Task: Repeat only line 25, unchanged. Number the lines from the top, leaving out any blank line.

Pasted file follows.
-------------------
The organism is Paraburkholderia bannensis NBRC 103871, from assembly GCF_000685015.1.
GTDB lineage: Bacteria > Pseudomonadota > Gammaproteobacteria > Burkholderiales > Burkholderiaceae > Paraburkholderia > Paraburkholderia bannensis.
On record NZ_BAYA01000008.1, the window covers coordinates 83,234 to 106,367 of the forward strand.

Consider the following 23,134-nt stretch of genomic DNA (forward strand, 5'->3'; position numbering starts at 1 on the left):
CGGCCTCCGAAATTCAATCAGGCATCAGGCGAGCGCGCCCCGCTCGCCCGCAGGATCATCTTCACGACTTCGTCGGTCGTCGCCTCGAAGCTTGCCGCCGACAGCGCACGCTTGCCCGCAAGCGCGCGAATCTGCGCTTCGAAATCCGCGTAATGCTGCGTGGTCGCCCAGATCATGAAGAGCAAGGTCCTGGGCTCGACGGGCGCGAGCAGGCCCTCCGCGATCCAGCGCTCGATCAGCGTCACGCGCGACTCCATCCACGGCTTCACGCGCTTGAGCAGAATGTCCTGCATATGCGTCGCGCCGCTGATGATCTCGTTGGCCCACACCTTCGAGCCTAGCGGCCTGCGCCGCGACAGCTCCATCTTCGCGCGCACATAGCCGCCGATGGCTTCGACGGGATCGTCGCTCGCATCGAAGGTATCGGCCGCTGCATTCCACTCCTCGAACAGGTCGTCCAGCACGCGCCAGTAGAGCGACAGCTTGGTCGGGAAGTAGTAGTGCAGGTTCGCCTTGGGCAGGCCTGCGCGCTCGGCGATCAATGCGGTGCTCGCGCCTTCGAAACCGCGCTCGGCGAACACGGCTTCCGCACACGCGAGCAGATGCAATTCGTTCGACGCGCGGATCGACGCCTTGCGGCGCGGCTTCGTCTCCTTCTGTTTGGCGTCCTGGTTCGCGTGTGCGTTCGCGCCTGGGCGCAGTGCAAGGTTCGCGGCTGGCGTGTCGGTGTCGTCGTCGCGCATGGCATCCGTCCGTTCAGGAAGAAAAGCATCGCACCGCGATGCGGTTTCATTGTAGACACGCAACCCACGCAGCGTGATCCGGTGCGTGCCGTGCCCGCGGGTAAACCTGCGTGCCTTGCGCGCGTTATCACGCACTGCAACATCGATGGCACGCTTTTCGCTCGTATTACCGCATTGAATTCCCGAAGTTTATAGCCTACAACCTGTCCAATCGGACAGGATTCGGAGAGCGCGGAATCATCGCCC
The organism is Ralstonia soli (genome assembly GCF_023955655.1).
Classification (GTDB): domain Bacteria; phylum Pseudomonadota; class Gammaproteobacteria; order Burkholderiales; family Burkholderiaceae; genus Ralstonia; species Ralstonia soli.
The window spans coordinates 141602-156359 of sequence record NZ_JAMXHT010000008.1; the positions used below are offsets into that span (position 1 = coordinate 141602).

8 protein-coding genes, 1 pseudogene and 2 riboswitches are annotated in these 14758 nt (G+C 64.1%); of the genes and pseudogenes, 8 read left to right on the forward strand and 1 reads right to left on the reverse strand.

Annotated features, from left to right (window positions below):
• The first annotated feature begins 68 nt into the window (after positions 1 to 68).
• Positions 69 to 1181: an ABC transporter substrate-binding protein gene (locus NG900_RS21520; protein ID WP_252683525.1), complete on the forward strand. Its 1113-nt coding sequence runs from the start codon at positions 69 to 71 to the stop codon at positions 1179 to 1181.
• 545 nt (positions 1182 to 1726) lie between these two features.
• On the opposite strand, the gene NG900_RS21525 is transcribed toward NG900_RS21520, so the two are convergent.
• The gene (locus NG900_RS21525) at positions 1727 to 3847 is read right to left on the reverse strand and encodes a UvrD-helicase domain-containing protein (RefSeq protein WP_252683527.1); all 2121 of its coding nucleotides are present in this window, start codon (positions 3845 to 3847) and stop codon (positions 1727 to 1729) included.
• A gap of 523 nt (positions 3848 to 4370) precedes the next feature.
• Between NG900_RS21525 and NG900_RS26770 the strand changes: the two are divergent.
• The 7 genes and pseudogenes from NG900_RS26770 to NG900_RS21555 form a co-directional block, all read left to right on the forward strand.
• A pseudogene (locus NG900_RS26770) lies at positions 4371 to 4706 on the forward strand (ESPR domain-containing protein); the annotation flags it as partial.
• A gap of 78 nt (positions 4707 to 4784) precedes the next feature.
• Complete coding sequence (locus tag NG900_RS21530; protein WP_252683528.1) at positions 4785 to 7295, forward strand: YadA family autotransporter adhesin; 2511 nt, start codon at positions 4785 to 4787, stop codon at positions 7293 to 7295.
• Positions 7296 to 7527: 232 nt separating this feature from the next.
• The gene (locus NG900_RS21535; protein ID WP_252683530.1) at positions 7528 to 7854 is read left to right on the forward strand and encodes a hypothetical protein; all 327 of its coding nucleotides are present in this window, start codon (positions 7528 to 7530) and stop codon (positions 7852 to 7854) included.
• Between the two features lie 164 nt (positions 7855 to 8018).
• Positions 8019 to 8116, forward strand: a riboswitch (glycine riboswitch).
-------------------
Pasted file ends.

• Positions 8019 to 8116, forward strand: a riboswitch (glycine riboswitch).